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Added 01-05-2007
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You might not know which bar or billet your landing gear or rotor mast came from just by looking at it - but that's exactly where CES's world class identification processes come in.



With more increasingly complex, products than ever it is vital that materials are identified and tracked throughout the process. Indeed, these are the standards customers demand of us.

"When any product leaves CES it is identified with cast and order numbers corresponding to the individual grade and process state of the material," explained Kate Crowther, technology systems manager.

"It's essential because many of our products are used in safety critical parts for the aerospace, automotive and oilfield industries, with customers such as Boeing, Airbus, Rolls Royce, Scania, Volvo and Ford. Appropriate strength and toughness are key for products such as rotor masts and gears in helicopters, jet engines rings and casings, landing gears, brakes, automotive gears and drive shafts."

And the consequences of any errors could be huge.

"If one material is inadvertently substituted for another, for example non heated treated instead of heat treated material, the results could be catastrophic. It could certainly mean a product recall and, at worst, it could mean loss of life or serious injury. Imagine the aero plane landing gear failing as you arrive on holiday, or an oil rig breaking free from its mooring chains during a storm," Kate added.

Its exactly why CES works so hard to ensure traceability - and is one of only two companies worldwide that are able to in-line hard stamp bar codes onto products.

There are three main aspects to the identification and tracking of the products within CES:
  • Physical identification of material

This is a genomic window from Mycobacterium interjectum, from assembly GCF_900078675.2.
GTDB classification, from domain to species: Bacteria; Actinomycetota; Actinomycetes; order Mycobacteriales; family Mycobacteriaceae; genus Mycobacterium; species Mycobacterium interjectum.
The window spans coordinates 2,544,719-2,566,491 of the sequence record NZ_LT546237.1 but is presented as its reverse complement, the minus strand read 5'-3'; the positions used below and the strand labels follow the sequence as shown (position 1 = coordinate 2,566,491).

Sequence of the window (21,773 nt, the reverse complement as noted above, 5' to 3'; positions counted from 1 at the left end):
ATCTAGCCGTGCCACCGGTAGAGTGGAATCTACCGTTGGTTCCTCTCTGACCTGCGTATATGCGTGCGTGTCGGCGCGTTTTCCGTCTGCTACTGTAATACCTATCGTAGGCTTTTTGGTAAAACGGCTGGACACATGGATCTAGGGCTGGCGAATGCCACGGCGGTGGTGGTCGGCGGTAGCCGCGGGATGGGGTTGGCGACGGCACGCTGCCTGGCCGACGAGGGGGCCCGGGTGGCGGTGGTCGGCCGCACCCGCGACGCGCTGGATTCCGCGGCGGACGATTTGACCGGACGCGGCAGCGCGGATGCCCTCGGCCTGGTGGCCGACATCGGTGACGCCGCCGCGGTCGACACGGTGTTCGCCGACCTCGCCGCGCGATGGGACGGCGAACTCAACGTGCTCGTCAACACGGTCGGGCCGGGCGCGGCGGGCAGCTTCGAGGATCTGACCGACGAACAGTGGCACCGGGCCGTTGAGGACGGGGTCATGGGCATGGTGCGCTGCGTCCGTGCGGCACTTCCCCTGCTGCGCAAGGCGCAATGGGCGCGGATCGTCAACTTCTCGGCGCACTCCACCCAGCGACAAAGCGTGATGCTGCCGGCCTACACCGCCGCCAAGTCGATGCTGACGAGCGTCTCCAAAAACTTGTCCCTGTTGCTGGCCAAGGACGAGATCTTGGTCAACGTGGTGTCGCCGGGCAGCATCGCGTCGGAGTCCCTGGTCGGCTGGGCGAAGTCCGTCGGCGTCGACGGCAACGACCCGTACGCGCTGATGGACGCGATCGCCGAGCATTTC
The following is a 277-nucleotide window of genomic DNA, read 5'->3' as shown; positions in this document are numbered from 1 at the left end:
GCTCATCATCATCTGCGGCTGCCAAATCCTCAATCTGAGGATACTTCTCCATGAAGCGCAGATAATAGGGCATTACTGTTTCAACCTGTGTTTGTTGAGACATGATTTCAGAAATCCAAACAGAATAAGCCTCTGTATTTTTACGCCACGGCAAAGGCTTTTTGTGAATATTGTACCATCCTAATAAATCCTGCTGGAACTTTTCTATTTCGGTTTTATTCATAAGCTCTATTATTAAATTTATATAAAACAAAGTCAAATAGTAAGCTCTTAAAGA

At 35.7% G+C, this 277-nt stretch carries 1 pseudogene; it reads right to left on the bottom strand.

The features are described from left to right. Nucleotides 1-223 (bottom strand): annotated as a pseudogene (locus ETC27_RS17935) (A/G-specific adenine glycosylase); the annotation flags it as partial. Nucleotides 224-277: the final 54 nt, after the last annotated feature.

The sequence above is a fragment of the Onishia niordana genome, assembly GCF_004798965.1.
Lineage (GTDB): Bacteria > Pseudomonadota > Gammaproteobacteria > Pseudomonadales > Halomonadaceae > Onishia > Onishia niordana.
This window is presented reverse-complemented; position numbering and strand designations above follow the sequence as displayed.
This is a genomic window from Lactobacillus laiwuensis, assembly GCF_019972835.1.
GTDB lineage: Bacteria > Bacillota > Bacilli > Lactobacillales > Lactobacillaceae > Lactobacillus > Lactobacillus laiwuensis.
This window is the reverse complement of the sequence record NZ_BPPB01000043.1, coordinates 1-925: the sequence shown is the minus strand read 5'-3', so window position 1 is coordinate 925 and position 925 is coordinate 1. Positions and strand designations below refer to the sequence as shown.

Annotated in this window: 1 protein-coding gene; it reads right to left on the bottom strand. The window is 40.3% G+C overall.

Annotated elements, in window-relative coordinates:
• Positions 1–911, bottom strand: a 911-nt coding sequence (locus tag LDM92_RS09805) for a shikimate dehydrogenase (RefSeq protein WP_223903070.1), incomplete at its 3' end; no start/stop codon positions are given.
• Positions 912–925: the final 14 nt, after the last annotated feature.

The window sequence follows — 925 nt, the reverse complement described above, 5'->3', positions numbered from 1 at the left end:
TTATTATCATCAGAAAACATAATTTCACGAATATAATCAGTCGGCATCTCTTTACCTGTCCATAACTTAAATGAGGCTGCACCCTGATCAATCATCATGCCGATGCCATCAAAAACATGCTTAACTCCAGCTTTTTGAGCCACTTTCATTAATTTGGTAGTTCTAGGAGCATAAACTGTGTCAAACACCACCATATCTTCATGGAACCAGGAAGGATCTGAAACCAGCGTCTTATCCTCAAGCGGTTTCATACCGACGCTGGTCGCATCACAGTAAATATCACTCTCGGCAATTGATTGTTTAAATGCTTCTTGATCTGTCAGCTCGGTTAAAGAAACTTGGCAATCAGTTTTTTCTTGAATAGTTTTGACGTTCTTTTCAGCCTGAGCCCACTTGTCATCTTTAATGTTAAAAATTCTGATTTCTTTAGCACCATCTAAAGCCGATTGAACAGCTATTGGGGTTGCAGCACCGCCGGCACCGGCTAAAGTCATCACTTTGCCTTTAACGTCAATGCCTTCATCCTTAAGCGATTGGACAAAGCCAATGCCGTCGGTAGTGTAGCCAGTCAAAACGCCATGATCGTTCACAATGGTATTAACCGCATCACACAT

• Material tracking systems
  • Material Identification and anti-matrix techniques

"We've come a long way in identifying our products, 30 years ago it was chalk marks and metal tallies, now we can computer track right through the process with bar code scanners," said Kate.

"Recently , we have also had a number of CI initiatives looking at mapping material movements and associated material identification, aiming to introduce mistake-proofing into systems of work where possible.

"However, even with all the improved techniques and the training, the vigilance of operators, together with a willingness to question something that isn't quite right, is key to ensuring the correct material is delivered to customers."



Trigger Happy at the Aerospace Service Centre




It sounds like a prop from a sci-fi show, but in fact the Niton instrument is very real and proving very useful in the process of monitoring materials.

The instrument has been used at the Aerospace Service Centre for a year now, with eight more having since been rolled out. It is a portable x-ray device that enables type testing of materials at the touch of a trigger.

"They are absolutely great, we use them every day," said Andre Boudin, quality manager.

"We have a library of alloys programmed into the machine, based on our stock profile, and the instrument can recognise them without even touching the steel. It's particularly good because it doesn't need any calibration at all, so it saves a huge amount of time. In the past we used spectrometers, where the set up time alone for each different metal took around half an hour.

"It's made a huge difference and we have now tested 100 per cent of all our items in stock. Being portable, it also means we can take it to customers, subject to simple radiation controls being in effect, which adds to the service we offer."

Scan-tastic at Bright Bar, Rotherham




Bar codes and scanners have made a huge difference to tracking materials and recent improvements have enhanced that, all ensuring the right products get to the right people.

"We have used bar codes for a number of years in CES and greater flexibility means that now more items can be scanned in the process," said John Pease, quality manager at Bright Bar Rotherham.

"In Bright Bar alone we now scan the majority of material, so it removes the possibility of us picking up the wrong material and delivering it out. A number of our customers also use our labeling system to scan their items, so it ensures consistency.

"When a bundle is scanned, it is not only a fail safe to ensure we're sending the right material out, it automatically modifies the stock levels on the manufacturing systems and in some cases even notifies the customer that the material is on the way."

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